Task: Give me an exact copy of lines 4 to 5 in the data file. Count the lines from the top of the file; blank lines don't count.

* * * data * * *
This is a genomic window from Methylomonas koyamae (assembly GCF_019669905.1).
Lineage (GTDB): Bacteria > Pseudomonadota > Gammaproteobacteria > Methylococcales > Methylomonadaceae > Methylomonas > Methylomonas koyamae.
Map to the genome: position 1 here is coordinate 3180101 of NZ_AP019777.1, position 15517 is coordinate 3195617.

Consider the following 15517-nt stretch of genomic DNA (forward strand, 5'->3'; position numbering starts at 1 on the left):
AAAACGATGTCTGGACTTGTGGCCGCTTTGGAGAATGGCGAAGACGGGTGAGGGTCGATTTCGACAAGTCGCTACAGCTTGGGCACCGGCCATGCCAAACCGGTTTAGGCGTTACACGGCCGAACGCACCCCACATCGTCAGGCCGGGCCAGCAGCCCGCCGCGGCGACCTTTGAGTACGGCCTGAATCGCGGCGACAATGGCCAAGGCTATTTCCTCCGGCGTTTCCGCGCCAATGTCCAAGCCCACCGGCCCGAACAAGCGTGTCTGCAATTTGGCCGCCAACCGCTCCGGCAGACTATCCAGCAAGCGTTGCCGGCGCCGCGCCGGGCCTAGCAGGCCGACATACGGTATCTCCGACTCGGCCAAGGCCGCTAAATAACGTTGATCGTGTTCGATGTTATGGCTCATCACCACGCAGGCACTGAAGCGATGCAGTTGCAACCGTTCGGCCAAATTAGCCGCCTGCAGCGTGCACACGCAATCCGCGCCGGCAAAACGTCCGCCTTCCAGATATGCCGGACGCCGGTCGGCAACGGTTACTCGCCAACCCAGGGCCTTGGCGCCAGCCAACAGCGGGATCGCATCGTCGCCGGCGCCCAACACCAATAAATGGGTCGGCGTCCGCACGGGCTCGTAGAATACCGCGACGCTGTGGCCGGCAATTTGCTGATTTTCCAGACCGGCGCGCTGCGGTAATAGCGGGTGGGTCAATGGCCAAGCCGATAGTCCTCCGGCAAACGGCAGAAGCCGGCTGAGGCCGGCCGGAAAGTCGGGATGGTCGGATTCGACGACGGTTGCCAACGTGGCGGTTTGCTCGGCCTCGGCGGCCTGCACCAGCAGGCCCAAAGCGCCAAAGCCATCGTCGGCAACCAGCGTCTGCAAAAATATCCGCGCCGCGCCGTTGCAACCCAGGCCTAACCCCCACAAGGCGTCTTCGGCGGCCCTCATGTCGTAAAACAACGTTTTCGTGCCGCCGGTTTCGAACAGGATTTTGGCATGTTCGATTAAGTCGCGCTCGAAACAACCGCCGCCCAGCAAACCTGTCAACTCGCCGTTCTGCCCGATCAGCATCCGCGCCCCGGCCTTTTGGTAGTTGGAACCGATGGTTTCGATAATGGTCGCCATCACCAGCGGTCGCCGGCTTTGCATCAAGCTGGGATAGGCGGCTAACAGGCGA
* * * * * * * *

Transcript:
Consider the following 15517-nt stretch of genomic DNA (forward strand, 5'->3'; position numbering starts at 1 on the left):
AAAACGATGTCTGGACTTGTGGCCGCTTTGGAGAATGGCGAAGACGGGTGAGGGTCGATTTCGACAAGTCGCTACAGCTTGGGCACCGGCCATGCCAAACCGGTTTAGGCGTTACACGGCCGAACGCACCCCACATCGTCAGGCCGGGCCAGCAGCCCGCCGCGGCGACCTTTGAGTACGGCCTGAATCGCGGCGACAATGGCCAAGGCTATTTCCTCCGGCGTTTCCGCGCCAATGTCCAAGCCCACCGGCCCGAACAAGCGTGTCTGCAATTTGGCCGCCAACCGCTCCGGCAGACTATCCAGCAAGCGTTGCCGGCGCCGCGCCGGGCCTAGCAGGCCGACATACGGTATCTCCGACTCGGCCAAGGCCGCTAAATAACGTTGATCGTGTTCGATGTTATGGCTCATCACCACGCAGGCACTGAAGCGATGCAGTTGCAACCGTTCGGCCAAATTAGCCGCCTGCAGCGTGCACACGCAATCCGCGCCGGCAAAACGTCCGCCTTCCAGATATGCCGGACGCCGGTCGGCAACGGTTACTCGCCAACCCAGGGCCTTGGCGCCAGCCAACAGCGGGATCGCATCGTCGCCGGCGCCCAACACCAATAAATGGGTCGGCGTCCGCACGGGCTCGTAGAATACCGCGACGCTGTGGCCGGCAATTTGCTGATTTTCCAGACCGGCGCGCTGCGGTAATAGCGGGTGGGTCAATGGCCAAGCCGATAGTCCTCCGGCAAACGGCAGAAGCCGGCTGAGGCCGGCCGGAAAGTCGGGATGGTCGGATTCGACGACGGTTGCCAACGTGGCGGTTTGCTCGGCCTCGGCGGCCTGCACCAGCAGGCCCAAAGCGCCAAAGCCATCGTCGGCAACCAGCGTCTGCAAAAATATCCGCGCCGCGCCGTTGCAACCCAGGCCTAACCCCCACAAGGCGTCTTCGGCGGCCCTCATGTCGTAAAACAACGTTTTCGTGCCGCCGGTTTCGAACAGGATTTTGGCATGTTCGATTAAGTCGCGCTCGAAACAACCGCCGCCCAGCAAACCTGTCAACTCGCCGTTCTGCCCGATCAGCATCCGCGCCCCGGCCTTTTGGTAGTTGGAACCGATGGTTTCGATAATGGTCGCCATCACCAGCGGTCGCCGGCTTTGCATCAAGCTGGGATAGGCGGCTAACAGGCGA